The NFU has called for farmers thinking of leaving the industry to be given enough time, information, flexibility and support to do so successfully.
Wednesday 11 August marked the end of the government consultation period into the administration of direct payments and a lump sum exit payment for farmers who may be looking to leave the industry.
The12-week consultationsought views on how new ‘delinked’ subsidies toreward sustainable food production and environmental improvementswill be calculated.
In addition, the government is proposing to offer a single sum to farmers who would like to retire or leave the agricultural sectorso they can do this in a planned and managed way.
The consultation sought views on who should be eligible for these lump sum payments and how the payments should be calculated as the UK transiations away from the £3 billion European Common Agricultural Policy system of direct payments in favour of incentives for sustainable production.
Responding to the consultation, NFU vice president Tom Bradshaw said: “The NFU has made their response clear: we need to see a domestic agriculture policy that gives farmers thinking of leaving the industry enough time and information to make those life changing decisions that affect their farming future.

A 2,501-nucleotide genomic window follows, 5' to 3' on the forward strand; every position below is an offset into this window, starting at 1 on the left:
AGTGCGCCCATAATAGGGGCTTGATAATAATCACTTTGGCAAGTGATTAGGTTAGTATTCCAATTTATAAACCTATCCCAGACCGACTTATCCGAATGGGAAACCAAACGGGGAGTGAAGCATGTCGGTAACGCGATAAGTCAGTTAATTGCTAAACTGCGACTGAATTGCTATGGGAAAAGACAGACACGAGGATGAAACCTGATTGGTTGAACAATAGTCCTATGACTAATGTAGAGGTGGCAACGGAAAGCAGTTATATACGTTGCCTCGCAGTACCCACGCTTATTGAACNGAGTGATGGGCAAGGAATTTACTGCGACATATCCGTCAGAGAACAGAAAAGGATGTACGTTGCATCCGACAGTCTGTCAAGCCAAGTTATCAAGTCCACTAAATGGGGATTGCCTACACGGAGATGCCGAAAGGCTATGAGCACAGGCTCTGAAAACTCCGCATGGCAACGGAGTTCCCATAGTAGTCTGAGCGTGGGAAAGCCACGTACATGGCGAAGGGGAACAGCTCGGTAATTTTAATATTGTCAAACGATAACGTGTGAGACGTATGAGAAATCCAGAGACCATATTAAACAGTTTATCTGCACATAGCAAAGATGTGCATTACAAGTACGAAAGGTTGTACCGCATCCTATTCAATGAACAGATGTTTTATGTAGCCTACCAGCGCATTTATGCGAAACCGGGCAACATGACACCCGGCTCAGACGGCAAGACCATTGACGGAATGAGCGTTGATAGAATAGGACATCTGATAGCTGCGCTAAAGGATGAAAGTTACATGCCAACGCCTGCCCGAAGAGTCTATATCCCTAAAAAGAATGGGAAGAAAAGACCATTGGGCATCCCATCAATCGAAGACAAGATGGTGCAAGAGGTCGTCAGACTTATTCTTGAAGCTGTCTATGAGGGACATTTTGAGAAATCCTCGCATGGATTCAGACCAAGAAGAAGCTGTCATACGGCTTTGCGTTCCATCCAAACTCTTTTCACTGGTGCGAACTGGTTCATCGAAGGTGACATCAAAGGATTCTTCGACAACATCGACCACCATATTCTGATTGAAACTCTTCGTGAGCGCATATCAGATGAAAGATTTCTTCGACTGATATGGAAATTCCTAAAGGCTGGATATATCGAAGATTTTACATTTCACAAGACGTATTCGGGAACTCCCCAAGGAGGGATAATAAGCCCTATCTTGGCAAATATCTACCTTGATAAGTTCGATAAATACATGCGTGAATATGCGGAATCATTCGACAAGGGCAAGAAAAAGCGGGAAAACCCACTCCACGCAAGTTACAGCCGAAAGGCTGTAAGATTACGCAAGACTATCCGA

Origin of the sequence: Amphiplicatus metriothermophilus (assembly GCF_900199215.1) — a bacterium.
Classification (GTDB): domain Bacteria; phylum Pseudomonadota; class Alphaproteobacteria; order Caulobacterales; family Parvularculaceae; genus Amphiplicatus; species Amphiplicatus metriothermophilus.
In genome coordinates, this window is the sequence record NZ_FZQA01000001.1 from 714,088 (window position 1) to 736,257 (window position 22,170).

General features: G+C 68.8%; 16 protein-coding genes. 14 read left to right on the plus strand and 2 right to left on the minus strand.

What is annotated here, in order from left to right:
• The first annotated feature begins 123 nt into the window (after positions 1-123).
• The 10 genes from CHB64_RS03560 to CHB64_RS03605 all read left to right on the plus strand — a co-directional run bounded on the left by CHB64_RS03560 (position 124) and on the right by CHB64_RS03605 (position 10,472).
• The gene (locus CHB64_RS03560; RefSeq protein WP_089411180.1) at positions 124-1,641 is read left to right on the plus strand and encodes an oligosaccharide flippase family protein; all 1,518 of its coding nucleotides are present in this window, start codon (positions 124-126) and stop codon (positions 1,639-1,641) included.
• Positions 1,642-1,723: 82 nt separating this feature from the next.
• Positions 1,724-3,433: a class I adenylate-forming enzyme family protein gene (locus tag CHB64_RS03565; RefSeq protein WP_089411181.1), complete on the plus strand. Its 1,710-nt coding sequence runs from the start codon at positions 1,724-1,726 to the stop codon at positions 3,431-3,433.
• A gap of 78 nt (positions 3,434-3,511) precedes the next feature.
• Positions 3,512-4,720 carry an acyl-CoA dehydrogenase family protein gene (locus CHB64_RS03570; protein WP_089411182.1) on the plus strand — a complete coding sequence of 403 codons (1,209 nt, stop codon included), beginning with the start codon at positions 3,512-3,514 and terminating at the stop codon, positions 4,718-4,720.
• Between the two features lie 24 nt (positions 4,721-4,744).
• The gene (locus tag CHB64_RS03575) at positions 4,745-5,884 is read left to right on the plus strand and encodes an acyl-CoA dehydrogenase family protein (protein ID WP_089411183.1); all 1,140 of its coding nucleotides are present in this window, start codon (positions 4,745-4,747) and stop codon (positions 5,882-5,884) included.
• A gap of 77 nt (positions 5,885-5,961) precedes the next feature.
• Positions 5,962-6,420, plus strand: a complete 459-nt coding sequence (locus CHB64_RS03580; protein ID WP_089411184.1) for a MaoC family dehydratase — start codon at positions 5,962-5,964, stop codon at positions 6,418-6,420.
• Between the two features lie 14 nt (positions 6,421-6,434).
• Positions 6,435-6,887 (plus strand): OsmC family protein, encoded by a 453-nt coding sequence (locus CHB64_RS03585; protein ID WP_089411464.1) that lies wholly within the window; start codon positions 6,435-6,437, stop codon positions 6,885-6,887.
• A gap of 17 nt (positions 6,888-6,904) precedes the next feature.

“It is also crucial that those remaining in the industry are not unfairly disadvantaged and we allow farming and British food production to thrive for generations to come.
“Our own consultation reached 2,500 members and confirmed what we already know: that every farmer is unique. Their personal circumstances, land tenure and enterprises vary massively, so we cannot accept a one-size-fits-all approach.
“For tenants there are the added complications to meet with the legal requirements of giving notice to their landlords.”
He added that many of the NFU’s members had expressed concerns about the loss of a family home and urged the government to take a flexible approach, allowing those exiting the industry to keep their residential property or any non-farming related business.
“A flexible approach would reduce barriers for those wishing to exit the industry and still have the potential for income from non-farming activities,” he said, adding that new trade deals, and their consequences, also play a “crucial role in the viability of family farms”.
Bradshaw also called for farmers to be given certainty about when the exit scheme will be open for applications.